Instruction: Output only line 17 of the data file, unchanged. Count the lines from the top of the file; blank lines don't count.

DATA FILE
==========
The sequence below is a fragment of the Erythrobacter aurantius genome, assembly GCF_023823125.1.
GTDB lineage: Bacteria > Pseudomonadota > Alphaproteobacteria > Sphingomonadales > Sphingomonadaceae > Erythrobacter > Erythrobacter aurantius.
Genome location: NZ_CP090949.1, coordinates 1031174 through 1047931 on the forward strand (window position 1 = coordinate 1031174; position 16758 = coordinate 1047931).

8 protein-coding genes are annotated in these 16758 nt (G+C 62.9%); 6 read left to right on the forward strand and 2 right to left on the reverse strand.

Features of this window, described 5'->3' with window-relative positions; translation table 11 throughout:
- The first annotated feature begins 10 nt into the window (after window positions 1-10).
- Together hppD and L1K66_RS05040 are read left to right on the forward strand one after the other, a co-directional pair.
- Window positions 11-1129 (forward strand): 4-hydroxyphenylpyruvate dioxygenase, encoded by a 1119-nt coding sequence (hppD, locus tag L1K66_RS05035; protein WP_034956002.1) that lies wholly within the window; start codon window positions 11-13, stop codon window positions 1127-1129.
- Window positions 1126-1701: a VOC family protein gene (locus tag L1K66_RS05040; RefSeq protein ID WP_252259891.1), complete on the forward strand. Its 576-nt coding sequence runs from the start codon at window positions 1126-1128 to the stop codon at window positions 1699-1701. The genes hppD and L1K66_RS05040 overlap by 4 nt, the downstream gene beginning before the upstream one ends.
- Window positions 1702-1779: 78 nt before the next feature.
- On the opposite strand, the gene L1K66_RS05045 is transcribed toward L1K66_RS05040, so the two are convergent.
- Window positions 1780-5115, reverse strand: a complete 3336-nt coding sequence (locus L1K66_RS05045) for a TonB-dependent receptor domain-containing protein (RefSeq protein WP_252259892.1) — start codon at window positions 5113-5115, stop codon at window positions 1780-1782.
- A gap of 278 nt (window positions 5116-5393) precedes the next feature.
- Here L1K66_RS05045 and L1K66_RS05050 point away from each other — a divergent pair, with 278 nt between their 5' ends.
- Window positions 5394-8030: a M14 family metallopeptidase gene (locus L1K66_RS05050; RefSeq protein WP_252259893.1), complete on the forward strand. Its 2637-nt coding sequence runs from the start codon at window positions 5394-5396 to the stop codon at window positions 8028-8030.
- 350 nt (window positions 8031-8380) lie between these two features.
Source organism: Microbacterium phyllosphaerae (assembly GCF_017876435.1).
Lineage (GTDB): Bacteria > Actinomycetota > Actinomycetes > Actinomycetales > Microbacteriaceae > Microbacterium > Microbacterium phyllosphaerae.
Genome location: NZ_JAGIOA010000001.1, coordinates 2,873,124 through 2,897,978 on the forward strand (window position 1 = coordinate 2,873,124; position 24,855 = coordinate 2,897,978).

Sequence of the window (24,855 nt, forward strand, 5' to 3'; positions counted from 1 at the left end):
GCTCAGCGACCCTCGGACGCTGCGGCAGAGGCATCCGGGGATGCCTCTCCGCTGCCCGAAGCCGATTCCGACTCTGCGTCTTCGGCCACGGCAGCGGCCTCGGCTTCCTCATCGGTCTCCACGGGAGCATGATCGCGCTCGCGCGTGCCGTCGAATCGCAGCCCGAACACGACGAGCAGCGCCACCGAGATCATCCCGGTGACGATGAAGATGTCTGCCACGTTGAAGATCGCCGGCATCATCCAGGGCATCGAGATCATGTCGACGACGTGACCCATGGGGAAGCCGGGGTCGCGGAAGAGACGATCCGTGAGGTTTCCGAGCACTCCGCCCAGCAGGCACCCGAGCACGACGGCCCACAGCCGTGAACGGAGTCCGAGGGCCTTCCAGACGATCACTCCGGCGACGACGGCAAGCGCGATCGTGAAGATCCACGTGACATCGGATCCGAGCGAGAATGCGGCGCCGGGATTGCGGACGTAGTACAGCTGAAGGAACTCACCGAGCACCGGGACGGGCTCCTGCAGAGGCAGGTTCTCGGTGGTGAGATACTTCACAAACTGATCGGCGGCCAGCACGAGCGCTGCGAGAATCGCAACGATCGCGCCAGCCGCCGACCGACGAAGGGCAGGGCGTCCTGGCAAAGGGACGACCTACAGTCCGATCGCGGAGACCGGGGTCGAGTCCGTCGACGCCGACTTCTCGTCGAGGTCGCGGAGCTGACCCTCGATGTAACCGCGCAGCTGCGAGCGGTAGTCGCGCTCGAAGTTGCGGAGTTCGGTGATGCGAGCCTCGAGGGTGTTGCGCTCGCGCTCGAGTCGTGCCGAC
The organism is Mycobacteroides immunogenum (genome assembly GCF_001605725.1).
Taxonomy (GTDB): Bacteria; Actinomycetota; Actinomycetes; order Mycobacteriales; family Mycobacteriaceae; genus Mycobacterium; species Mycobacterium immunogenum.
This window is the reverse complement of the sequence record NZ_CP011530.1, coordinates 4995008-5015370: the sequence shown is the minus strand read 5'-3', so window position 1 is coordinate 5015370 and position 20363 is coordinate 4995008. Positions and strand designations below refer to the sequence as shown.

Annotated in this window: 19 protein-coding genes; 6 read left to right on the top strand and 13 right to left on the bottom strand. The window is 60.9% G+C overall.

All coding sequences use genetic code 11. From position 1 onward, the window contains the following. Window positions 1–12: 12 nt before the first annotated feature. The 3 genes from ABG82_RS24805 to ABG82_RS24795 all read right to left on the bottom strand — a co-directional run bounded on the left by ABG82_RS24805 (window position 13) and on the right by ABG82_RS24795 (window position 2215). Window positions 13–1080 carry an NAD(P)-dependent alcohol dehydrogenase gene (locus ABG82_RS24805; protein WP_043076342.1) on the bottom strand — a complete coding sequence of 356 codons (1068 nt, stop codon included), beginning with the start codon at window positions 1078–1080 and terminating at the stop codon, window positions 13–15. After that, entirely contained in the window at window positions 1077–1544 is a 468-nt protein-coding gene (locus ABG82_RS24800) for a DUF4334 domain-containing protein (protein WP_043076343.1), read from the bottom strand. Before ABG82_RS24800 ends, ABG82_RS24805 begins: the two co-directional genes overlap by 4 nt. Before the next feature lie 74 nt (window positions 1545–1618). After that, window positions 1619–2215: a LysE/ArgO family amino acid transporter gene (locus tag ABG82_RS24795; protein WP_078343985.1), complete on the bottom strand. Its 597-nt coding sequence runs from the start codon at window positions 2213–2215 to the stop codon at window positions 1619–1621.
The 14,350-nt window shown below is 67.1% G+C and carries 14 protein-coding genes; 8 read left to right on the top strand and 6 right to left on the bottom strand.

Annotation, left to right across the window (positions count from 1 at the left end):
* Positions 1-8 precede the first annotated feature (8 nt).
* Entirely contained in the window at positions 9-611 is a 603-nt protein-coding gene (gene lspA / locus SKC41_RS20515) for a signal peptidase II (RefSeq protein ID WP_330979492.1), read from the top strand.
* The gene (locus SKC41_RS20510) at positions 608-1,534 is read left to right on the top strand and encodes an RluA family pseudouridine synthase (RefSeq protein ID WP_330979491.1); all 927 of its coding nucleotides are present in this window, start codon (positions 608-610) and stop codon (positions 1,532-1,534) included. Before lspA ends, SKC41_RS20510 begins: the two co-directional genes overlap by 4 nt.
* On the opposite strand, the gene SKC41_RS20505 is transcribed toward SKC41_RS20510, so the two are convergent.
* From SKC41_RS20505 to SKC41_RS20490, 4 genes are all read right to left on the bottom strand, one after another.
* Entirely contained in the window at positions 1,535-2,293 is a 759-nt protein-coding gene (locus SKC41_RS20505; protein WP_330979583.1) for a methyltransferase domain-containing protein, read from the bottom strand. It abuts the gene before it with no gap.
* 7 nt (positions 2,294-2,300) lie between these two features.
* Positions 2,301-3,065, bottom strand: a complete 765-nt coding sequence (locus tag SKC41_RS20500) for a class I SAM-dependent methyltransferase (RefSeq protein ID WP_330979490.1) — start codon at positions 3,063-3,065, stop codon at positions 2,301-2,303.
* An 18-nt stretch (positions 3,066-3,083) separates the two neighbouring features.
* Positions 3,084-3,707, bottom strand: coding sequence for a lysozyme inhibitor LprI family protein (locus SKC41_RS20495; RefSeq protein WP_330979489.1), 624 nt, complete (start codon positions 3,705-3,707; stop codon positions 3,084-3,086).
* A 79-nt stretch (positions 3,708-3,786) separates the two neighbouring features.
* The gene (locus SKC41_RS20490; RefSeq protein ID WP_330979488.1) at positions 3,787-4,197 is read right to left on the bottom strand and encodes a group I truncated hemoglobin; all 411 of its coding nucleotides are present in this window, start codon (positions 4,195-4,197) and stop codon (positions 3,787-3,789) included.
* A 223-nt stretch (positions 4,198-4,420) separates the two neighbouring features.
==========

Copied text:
Source organism: Microbacterium phyllosphaerae (assembly GCF_017876435.1).